Some Irish Pride

The Irish language is about to take a technological leap that will place it, in terms of accessibility and knowledge, at the forefront of global languages. From the end of 2012 a vast 51,000 online dictionary of English-to-Irish words and phrases will be available, free and online, to people around the world. The result of a lengthy academic project, the New English-Irish Dictionary (NEID) or Foclóir Nua Béarla-Gaeilge will be available at Foclóir.ie as well as in printed form from the state publisher An Gúm. The project team believe an extension of the project will allow them to place another 50,000 words online by the end of 2013.

Taken with the already existing Electronic Dictionary of the Irish Language (eDIL), an extraordinary online and free-to-access Irish-English dictionary of Old and Middle Irish words and terms, the internet presence of tools and resources for the Irish language is probably unique in the world. Unlike the plethora of amateur, volunteer or co-operative language dictionaries that litter the world wide web, these Irish sites are the result of academic projects involving teams of historians, linguists, educationalists and information technicians. It is something we should be rightfully proud of.

The Irish Independent examines the project:

“Foras na Gaeilge plans to launch the first new English-Irish dictionary (EID) in more than 50 years which will add thousands of ‘new’ Irish words into the lexicon.

Not since 1959 has the State produced an up-to-date dictionary, and the main reason for the project is because huge numbers of modern words and terms are completely missing from the current text.

“The current EID dates from an era when the language documented in dictionaries tended to be of a more formal register rather than reflecting language as spoken by the people,” Foras na Gaeilge spokesman Cathal Convery said yesterday.

But the new dictionary, which will be published at the end of this year and available free on the internet, will change all that. Based on a database, or corpus, of 1.7 billion words of contemporary English, it will bring the Irish language completely up to date.

The computer system needed to publish the dictionary online is provided by a specialist French company, IDM.

It has also provided software for English, English-Spanish and English-Turkish dictionaries. No Irish company submitted a bid to provide the system.

The dictionary will have taken almost seven years to produce, at a cost of just over €6m.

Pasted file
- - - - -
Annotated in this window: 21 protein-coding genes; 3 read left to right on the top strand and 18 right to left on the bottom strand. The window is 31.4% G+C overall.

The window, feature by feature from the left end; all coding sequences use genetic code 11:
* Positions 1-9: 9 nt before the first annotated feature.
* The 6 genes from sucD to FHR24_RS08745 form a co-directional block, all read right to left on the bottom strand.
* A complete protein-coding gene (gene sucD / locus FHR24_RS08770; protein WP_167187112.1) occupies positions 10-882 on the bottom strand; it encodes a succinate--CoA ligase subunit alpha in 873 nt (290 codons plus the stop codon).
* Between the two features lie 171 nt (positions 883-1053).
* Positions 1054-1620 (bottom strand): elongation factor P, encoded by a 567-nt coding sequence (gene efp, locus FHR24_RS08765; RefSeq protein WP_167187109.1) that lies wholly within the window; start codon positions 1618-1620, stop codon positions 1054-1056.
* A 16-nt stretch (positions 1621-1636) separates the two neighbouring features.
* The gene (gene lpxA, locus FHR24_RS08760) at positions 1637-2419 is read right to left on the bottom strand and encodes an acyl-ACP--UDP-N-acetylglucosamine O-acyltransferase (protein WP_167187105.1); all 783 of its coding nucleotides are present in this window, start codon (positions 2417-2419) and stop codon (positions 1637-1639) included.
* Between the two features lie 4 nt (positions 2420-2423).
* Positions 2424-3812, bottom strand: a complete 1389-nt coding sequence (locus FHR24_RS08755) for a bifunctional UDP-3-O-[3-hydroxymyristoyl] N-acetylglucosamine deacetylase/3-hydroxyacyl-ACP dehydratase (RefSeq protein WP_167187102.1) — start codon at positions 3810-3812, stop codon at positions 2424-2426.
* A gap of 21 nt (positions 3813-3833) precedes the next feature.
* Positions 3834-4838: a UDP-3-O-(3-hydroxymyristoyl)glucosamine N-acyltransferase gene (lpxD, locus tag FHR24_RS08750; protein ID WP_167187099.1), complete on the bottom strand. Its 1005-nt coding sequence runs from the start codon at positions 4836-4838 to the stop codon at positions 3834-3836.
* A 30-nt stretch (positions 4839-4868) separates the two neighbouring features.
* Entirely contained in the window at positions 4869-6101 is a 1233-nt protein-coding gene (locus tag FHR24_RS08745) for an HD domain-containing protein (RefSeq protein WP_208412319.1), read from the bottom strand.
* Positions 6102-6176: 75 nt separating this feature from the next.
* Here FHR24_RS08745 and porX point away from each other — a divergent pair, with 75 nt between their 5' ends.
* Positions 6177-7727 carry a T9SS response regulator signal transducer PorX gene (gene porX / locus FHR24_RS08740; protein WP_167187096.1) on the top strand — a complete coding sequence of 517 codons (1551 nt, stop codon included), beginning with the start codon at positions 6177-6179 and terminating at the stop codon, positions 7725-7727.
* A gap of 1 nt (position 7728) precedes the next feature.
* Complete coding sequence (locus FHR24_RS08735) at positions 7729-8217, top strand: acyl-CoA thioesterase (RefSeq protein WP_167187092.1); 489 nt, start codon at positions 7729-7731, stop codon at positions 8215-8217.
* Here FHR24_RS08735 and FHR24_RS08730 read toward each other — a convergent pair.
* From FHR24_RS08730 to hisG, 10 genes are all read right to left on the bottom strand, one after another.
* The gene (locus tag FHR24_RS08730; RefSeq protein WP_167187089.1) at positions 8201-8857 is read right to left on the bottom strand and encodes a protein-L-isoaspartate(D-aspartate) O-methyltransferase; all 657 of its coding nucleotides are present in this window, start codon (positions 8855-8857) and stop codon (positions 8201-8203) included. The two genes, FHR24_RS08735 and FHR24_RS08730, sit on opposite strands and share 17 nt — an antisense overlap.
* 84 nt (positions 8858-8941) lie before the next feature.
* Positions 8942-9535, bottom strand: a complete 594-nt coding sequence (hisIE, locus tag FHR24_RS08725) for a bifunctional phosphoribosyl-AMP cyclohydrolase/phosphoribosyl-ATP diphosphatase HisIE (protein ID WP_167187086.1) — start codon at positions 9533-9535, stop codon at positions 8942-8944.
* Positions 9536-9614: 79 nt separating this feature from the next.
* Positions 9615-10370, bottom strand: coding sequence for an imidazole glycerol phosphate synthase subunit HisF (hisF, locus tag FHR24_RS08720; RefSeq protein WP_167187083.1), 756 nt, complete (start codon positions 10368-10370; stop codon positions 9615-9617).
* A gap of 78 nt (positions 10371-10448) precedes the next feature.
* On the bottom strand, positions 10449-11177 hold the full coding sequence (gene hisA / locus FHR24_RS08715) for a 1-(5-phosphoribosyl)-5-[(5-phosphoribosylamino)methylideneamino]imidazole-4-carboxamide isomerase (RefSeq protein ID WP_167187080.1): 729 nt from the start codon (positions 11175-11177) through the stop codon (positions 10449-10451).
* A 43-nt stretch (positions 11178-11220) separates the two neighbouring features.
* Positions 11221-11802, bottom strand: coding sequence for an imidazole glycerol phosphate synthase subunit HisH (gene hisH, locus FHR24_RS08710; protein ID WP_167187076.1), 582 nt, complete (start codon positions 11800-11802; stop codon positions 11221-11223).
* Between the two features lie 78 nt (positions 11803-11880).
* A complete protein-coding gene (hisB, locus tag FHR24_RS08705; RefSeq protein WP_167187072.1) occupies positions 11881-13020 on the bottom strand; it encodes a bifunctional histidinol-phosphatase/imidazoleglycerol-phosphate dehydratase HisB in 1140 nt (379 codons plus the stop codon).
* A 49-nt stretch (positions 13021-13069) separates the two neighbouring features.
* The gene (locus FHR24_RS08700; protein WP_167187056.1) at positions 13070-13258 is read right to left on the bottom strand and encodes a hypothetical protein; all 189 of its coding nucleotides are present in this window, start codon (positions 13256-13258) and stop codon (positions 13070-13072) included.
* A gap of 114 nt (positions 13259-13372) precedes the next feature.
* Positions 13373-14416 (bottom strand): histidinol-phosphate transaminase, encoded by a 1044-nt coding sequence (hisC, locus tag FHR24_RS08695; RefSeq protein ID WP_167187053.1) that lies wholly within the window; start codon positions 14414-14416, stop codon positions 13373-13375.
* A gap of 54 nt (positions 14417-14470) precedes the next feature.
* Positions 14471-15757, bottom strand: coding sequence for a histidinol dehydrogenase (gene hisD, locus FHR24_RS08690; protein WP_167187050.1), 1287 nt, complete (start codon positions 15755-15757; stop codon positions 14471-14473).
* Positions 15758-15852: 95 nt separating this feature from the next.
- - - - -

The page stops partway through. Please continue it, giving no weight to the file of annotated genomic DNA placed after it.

“The current EID sells over 2,000 copies per year, despite its age, and we’re aiming to recover some of the development costs through sales of the hardcopy version,” Mr Convery added.

“The database that has been compiled for the New EID will also form the foundation of other dictionaries in the future, including a pocket English-Irish dictionary and technical dictionaries.

“The initial version to be published at the end of 2012 will have 51,000 words and terms. We’re hoping to get permission to go on for another year, which would result in about 100,000 words and terms. We think it’s money well spent.”

I couldn’t agree more.

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Comments
2 Responses to “Some Irish Pride”
  1. Its good to see Irish being recognised. I noted the other day that Google Chrome on having a Gaelic programme page loaded, immediately pinpointed the language as being Irish…..Unfortunately nobody has taught Google the difference between Irish and Scottish Gaelic!! Maybe one of these days?? But at least we should be thankful that they were in the ballpark.

    • I’m not sure but I think I read somewhere that there is work being done on a Scottish language (Scots Gaelic) program for Google Translate (which is tied into Chrome). I certainly hope so as it would be a big asset for the language. Though admittedly the close similarities between Irish and Scottish will make it difficult for the software to distinguish between both.

      It would be wonderful if the Irish and Scottish governments got together to carry out joint initiatives in this area, pooling their resources.

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